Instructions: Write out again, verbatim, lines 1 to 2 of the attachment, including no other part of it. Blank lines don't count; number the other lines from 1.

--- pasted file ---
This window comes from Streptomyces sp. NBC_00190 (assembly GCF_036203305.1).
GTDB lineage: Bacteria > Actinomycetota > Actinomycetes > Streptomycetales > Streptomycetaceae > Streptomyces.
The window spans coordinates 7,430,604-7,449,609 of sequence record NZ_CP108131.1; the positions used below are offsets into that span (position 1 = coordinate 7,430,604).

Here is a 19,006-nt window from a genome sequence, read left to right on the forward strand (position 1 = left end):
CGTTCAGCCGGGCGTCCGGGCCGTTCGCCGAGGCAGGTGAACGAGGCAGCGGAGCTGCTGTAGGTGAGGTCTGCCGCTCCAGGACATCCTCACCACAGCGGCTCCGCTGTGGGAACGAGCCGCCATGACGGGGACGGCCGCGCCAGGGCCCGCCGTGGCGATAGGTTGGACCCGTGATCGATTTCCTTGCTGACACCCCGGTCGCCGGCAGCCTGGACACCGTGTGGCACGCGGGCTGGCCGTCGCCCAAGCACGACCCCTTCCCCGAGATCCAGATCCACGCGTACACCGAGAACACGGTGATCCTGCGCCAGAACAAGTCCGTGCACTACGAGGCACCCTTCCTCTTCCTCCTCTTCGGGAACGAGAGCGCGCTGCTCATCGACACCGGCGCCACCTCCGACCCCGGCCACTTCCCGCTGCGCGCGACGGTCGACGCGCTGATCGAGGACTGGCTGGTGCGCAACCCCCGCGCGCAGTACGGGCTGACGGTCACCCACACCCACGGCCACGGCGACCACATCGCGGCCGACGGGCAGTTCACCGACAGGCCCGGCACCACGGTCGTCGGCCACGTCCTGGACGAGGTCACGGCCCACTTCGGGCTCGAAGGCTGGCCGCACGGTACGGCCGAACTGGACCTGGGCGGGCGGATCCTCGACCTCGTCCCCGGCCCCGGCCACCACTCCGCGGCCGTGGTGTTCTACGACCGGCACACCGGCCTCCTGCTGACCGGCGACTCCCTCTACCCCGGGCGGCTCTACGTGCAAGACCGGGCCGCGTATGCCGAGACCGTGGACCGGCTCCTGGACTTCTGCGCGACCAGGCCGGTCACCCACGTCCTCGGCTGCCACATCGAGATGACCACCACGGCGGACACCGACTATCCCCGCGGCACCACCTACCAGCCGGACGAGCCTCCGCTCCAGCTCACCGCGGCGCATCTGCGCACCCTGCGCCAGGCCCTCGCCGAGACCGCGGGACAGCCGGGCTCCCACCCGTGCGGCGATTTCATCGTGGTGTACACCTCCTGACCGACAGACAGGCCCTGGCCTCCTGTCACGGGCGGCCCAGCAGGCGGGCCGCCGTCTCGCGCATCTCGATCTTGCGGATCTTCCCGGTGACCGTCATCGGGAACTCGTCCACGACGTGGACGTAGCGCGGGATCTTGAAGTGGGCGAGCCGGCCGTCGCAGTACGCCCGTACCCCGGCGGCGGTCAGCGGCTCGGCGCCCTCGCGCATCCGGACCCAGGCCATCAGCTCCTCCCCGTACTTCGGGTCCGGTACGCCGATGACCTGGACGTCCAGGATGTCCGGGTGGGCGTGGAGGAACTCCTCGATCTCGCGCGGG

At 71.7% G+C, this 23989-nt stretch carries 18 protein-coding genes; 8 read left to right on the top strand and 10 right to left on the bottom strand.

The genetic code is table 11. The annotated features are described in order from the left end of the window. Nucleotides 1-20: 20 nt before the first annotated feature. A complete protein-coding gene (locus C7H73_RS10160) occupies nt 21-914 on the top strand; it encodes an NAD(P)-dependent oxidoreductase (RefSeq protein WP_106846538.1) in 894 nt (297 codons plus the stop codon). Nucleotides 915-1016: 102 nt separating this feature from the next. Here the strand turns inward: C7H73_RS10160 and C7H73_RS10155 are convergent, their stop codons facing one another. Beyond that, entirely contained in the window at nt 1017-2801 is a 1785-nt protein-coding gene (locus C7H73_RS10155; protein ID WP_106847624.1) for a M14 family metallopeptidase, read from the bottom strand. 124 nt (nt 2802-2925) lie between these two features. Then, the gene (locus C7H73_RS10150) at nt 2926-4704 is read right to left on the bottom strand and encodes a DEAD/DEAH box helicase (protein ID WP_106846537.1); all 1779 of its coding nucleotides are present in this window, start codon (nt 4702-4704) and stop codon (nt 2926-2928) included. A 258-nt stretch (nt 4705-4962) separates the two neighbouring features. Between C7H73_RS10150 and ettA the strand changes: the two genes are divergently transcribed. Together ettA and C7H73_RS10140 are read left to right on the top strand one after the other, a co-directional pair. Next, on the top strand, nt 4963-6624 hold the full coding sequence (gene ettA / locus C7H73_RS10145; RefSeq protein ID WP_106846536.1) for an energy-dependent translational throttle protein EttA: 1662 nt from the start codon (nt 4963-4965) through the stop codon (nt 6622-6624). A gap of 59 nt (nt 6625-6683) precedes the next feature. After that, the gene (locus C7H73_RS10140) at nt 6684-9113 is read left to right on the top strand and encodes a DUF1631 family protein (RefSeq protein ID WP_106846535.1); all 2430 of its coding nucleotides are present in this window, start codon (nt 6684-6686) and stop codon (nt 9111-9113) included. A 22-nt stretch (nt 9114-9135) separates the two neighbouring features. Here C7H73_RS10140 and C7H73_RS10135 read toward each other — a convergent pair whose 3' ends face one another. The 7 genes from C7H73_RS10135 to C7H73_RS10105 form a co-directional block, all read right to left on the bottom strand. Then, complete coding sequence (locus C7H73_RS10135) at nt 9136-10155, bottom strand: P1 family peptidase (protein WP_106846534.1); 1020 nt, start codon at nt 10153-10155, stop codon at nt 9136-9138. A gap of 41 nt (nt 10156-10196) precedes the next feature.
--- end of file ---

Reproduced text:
This window comes from Streptomyces sp. NBC_00190 (assembly GCF_036203305.1).
GTDB lineage: Bacteria > Actinomycetota > Actinomycetes > Streptomycetales > Streptomycetaceae > Streptomyces.